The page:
Thursday 6 June is International Level Crossing Awareness Day.
There are about 6,000 level crossings in Britain. Every day they are used by thousands of people to cross one of the busiest rail networks in the world.
Trains can travel up to 125mph so it’s important to pay full attention and follow instructions and warnings in front of you. Nothing is more important than safety at a level crossing.
Watch shocking footage of drivers risking their lives – and others’ – by misusing level crossings:
This ILCAD, Network Rail will be working with professional drivers across the nation, to remind them how to use level crossings safely.
Our network of level crossing safety managers will be out and about at level crossings and working with companies with vehicle fleets, reminding professional drivers:
- Amber warning lights at road level crossings mean ‘Stop. A train is coming’.
- Nobody is allowed to cross when the red lights flash – not even emergency services.
- Wait for the all clear before proceeding to cross at a level crossing
- Never assume that there is only one train coming or think that they know the timetable to guess when a train might come.
- Beware of distractions. Loud music may mean the driver doesn’t hear alarms at level crossings or an oncoming train.
More than one in five professional drivers would base decision on what to do at a level crossing on their knowledge of the train timetable.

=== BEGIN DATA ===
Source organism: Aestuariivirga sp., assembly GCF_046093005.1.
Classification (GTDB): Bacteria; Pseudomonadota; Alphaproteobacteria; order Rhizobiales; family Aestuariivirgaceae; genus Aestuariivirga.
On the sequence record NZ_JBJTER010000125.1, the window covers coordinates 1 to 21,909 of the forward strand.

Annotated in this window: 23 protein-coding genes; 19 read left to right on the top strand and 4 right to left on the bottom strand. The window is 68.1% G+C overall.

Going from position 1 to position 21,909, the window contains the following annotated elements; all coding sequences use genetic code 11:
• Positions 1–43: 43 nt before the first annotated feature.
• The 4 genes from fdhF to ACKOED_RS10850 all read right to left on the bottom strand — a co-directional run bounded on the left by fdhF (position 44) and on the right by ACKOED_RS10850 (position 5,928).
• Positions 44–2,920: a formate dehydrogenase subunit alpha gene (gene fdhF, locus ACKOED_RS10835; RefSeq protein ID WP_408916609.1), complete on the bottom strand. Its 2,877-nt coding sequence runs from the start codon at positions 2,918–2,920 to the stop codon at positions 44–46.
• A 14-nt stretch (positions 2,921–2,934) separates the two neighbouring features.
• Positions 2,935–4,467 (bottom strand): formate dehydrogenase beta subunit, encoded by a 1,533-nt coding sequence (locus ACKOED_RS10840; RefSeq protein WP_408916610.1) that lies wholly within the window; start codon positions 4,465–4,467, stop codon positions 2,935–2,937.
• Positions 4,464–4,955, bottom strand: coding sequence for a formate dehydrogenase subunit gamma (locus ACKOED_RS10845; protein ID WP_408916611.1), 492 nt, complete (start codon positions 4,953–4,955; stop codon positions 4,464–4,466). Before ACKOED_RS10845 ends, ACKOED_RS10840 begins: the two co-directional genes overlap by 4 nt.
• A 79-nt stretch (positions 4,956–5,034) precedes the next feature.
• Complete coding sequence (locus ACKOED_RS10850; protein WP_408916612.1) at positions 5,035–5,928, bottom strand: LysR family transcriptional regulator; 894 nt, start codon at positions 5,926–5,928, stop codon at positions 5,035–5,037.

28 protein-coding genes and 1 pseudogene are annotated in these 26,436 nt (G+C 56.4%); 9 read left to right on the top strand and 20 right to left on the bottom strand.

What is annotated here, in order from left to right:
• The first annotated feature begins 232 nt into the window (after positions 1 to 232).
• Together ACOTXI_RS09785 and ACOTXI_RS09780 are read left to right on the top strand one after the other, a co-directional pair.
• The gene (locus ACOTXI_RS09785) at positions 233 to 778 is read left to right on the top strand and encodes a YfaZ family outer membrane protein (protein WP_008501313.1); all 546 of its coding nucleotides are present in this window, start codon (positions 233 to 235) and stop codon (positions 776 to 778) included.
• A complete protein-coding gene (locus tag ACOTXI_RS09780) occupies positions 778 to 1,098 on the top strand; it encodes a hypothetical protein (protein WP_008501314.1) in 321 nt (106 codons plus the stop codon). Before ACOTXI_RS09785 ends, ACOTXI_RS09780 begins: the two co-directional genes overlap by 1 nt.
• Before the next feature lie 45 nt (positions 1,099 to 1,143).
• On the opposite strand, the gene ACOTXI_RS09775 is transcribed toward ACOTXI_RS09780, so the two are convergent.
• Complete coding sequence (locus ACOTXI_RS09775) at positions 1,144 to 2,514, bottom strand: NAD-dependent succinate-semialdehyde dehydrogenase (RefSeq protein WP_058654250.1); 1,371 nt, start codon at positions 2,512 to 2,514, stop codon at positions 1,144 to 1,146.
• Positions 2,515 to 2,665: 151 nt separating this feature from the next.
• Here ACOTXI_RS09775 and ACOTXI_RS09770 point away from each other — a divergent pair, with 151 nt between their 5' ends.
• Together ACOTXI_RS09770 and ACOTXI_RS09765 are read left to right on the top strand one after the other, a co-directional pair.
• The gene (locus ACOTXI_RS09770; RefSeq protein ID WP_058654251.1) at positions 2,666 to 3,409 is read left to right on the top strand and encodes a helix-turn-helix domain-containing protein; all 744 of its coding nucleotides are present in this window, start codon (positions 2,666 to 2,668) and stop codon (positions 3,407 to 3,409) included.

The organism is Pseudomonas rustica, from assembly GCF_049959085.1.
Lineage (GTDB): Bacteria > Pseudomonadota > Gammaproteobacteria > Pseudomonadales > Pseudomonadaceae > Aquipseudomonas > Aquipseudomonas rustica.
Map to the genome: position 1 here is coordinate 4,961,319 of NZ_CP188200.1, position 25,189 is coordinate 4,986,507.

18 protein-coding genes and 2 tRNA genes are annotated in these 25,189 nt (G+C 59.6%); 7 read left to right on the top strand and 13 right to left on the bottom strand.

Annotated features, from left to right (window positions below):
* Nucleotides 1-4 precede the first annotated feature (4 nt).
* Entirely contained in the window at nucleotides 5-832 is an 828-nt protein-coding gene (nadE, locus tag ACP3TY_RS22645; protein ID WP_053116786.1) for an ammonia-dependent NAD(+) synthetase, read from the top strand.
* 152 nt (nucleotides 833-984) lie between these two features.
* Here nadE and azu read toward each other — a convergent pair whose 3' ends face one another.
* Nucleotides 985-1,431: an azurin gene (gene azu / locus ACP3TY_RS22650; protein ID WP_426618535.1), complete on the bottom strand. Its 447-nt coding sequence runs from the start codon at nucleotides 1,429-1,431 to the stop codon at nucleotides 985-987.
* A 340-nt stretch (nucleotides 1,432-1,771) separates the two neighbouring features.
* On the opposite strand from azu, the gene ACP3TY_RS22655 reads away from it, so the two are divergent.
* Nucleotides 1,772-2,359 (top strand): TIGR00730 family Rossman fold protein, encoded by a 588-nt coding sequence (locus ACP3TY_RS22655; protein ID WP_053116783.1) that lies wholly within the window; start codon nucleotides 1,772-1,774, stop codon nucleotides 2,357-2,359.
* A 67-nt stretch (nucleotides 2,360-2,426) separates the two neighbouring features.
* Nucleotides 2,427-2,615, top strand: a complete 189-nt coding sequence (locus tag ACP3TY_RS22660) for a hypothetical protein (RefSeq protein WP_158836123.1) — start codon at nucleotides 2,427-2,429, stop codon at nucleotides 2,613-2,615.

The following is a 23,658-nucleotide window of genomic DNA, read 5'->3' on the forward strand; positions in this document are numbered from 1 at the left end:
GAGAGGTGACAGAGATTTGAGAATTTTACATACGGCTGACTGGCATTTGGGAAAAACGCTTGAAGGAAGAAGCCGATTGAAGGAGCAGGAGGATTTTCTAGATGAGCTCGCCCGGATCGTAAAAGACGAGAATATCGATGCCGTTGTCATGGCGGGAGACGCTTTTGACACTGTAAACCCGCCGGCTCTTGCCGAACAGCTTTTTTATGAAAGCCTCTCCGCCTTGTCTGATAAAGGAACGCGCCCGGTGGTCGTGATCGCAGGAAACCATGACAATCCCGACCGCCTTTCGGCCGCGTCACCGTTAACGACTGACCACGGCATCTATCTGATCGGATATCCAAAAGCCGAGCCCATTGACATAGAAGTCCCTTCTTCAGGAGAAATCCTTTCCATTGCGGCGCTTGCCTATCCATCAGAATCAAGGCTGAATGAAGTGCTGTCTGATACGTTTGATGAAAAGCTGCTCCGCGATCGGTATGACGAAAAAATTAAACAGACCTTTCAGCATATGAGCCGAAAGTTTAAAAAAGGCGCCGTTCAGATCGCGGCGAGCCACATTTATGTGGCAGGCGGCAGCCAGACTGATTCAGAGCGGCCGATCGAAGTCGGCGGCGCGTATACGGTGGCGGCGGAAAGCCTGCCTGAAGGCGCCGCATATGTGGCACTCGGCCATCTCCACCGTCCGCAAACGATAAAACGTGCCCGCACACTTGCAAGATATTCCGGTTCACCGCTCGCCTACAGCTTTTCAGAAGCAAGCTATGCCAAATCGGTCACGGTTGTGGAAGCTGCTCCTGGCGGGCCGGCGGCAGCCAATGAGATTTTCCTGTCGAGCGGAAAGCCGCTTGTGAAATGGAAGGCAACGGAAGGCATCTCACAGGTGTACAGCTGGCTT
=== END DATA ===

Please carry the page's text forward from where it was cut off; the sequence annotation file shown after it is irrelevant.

The shocking admission was revealed in a survey commissioned by Network Rail for ILCAD.
A staggering 23% of professional drivers have admitted that if they knew the train timetable and did not believe a train was due to arrive, they would drive over a level crossing.
The most common reasons cited for taking the risk was running late to make a delivery (12%) or a desire to finish work and get home early (16%).
This was despite an overwhelming majority of professional drivers knowing that all vehicles must stop for the warning lights at level crossings.
Britain has the safest railway in Europe but last year saw a 7% rise in the number of incidents at level crossings in Great Britain, causing over 93,000 minutes of delays to rail journeys.
Although professional drivers were responsible for roughly about 10% of those incidents, they had greater impact resulting in just over 43,000 minutes of delay, almost half (46%) of the total for the year.